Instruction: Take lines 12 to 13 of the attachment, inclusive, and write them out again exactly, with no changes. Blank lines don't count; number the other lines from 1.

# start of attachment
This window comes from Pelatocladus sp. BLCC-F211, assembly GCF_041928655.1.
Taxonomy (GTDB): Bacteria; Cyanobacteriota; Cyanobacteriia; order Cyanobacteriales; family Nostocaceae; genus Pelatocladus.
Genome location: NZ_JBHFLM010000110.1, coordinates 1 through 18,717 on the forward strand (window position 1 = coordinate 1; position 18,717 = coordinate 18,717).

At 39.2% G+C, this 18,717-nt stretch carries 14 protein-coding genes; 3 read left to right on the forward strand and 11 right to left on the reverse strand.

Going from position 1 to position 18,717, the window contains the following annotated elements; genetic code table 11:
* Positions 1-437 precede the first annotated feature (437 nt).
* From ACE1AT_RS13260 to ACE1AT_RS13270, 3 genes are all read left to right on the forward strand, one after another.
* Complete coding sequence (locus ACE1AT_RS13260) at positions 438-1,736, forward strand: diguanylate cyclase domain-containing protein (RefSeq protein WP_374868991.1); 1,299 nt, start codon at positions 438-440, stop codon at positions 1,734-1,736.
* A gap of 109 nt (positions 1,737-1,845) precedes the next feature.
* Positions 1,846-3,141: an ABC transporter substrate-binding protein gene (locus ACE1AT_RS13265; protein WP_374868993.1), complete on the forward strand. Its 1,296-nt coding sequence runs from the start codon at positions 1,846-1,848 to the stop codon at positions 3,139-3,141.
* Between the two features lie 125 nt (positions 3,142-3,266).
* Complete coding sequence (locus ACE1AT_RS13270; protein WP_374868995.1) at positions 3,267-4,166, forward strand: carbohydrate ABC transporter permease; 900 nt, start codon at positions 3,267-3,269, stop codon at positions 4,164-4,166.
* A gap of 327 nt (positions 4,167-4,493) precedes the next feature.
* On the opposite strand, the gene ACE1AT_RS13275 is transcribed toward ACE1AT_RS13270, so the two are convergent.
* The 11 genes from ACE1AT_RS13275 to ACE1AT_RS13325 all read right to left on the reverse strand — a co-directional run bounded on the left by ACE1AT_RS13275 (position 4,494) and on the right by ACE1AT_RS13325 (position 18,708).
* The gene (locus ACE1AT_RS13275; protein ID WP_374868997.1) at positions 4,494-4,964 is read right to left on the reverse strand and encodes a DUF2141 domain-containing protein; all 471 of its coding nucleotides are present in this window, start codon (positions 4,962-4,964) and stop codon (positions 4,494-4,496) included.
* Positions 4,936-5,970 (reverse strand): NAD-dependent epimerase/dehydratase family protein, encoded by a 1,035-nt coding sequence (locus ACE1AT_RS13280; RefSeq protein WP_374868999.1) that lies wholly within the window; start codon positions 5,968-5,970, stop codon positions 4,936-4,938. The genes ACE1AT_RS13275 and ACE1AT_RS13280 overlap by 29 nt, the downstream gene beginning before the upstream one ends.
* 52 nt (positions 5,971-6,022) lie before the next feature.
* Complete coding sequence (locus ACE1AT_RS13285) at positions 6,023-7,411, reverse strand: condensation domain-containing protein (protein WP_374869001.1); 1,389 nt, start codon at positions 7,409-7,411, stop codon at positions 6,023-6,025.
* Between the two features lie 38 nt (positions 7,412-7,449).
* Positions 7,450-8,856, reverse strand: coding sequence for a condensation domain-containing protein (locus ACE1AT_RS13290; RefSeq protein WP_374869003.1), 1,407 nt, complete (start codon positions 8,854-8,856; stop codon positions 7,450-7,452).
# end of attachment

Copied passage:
* Complete coding sequence (locus ACE1AT_RS13270; protein WP_374868995.1) at positions 3,267-4,166, forward strand: carbohydrate ABC transporter permease; 900 nt, start codon at positions 3,267-3,269, stop codon at positions 4,164-4,166.
* A gap of 327 nt (positions 4,167-4,493) precedes the next feature.